Dublin’s legendary cinemas of the past

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For over a decade we all have been encapsulated by the magic and power of cinema. If we think about it for a second, its is quite extraordinary for an art form so new, today to be something that we all together anonymously love.

And that is where the film theater comes to play. That’s the place where all come together, the church for all who want to lose themselves and dive deep into another universe, a place very similar to our own, but not quite the same.

A mirror of our own existence and imagination. So it’s fair to say that if cinema is our church, we are its apostles. And we need that place. However, throughout the years, many cinemas have closed, and new have taken their place. It can be said that it is part of the process, but it will be a pity if we forget the ones that got there first.

Cinema usher statue by sculptor Vincent Browne. Author: O’Dea at WikiCommons. CC BY-SA 3.0

In this context, here are some of the most important cinemas in Dublin, who simply left their seats empty.

Ambassador Cinema

Closed since 1999, the Ambassador cinema was the longest running film theater in Dublin. Located at 165 Parnell Street, the Ambassador was built in 1764, as part of the Rotunda Hospital. Envisioned as an assembly hall and social gathering venue, it continued to operate that way till 1897, when it was renamed the Rotund Room.

At that point, the “motion pictures” business was just at its inception, but still, it stirred an enormous interest in the public as something new and exciting. First, the Rotund Room started hosting occasional screenings of films. Needless to say, the crowd was simply hooked and from 1908, this became to be a regular thing. In 1910, the Rotunda officially became a full-time cinema.

Ambassador Cinema old sign. Author: Smirkybec. CC BY-SA 3.0

In the 1940s, the cinema was taken over by Capitol and Allied Theatres Ltd, who decided to completely redesign and expand the interiors of the building. By the 1950s, the place was fully invigorated. The capacity was increased to 1,200 seats with an additional balcony of 500 seats. Everything was good to go, and on 23 September 1954, the cinema held its grand reopening, officially becoming the Ambassador.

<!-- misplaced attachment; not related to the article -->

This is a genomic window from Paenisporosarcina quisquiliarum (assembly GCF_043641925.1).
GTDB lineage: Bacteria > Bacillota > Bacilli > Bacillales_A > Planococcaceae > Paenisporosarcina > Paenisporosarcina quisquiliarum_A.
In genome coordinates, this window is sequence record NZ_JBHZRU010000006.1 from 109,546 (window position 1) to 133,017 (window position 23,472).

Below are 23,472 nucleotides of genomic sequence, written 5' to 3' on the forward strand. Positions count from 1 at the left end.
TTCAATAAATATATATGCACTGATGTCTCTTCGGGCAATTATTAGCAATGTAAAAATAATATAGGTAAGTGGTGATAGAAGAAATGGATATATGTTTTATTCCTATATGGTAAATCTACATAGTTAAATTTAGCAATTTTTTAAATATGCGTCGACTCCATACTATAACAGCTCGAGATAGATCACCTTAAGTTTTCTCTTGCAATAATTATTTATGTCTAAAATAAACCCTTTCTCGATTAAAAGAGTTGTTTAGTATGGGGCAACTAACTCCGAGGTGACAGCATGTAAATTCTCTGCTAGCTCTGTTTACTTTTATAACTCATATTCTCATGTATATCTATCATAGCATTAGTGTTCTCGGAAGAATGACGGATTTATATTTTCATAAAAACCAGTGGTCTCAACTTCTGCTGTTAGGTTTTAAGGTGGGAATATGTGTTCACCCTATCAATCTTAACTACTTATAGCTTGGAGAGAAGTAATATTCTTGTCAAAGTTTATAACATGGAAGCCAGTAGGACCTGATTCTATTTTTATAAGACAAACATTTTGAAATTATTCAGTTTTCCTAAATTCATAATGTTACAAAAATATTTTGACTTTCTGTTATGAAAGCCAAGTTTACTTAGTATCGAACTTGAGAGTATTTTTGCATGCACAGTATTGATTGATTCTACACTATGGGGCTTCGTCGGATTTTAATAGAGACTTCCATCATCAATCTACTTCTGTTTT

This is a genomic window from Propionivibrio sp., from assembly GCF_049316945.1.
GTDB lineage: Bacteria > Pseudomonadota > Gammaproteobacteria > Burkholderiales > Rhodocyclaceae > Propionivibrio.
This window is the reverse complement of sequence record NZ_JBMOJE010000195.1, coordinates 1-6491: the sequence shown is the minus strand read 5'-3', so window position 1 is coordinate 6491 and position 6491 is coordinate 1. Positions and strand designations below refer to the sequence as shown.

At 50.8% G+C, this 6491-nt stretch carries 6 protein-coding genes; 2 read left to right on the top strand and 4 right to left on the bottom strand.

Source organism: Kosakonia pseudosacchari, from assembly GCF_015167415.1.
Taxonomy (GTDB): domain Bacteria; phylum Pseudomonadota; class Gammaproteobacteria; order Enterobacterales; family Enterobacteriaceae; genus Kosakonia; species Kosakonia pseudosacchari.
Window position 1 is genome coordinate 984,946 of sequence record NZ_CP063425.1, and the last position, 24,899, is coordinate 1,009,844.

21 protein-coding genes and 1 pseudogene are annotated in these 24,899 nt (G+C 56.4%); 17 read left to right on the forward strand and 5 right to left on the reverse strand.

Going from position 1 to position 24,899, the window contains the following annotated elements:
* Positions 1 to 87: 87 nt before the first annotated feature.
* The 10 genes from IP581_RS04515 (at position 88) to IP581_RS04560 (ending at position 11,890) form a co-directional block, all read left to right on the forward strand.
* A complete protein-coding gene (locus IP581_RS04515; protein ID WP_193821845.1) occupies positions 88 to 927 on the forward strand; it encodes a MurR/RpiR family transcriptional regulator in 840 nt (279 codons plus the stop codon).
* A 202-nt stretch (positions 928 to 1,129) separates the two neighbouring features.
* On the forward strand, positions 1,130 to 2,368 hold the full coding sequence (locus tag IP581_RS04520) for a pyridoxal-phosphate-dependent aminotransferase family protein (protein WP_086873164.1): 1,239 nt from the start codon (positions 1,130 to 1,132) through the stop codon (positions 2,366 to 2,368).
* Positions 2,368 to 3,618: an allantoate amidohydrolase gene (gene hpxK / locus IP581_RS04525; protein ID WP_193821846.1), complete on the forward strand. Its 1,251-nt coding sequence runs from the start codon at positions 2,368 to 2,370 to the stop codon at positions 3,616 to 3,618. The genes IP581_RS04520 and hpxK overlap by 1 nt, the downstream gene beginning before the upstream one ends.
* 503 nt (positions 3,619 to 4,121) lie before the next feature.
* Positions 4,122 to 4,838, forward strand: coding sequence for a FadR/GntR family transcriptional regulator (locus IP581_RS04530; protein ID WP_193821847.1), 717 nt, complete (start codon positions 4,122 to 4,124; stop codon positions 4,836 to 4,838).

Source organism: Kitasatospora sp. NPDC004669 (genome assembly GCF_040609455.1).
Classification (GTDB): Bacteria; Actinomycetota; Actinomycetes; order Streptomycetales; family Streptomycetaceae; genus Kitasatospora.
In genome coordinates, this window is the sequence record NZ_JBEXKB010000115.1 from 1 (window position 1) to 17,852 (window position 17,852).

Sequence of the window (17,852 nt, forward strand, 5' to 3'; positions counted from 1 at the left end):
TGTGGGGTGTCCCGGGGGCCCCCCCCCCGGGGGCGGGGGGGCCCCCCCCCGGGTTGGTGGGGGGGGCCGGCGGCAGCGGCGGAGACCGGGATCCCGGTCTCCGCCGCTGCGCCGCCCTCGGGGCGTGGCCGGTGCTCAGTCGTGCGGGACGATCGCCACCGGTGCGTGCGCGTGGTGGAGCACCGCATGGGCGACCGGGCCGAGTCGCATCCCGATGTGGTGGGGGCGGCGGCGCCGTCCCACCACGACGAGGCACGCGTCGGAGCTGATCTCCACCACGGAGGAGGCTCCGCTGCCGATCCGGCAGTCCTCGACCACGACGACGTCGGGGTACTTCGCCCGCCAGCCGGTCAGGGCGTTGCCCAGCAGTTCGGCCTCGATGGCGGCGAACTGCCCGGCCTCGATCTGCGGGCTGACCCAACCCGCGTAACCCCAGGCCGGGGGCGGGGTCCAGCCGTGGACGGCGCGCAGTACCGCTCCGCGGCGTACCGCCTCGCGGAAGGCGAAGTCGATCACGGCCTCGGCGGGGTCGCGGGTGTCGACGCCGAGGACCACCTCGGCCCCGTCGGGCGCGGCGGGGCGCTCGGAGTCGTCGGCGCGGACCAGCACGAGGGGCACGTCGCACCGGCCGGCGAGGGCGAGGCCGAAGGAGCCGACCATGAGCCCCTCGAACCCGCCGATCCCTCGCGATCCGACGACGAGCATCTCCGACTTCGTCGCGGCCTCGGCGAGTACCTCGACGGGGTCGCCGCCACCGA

Until the 1970s, the Ambassador was a prestige cinematheque, routinely holding fabulous gala premiere openings and monthly program screenings of all kinds of films. One movie, in particular, that is worthy of mention is The Blue Max, a British war movie that was entirely shot in Ireland. However, from 1977 onwards, everything changed. The Ambassador was forced to close for a while, because of a change in management. The Green Group took over the business, who completely changed the program of the cinema, showing mainly children’s films and cartoons.

Ambassador Cinema. Author: Smirkybec. CC BY-SA 3.0

This lasted until 1988 when the interest in single-screen film showings faded and they had no choice but to close the Ambassador. In 1994, after being closed for 6 years, the Ambassador was sublet to Ward Anderson, Ireland’s biggest film chain. But even they couldn’t save the place from its inevitable closure. Attendances were getting lower and lower and the Ambassador simply couldn’t compete with the emerging of the new modern, ultra widescreen cinemas. Finally, on 27 September 1999, Ward Anderson decided to pull the plug, and after 45 years the Ambassador Cinema was history.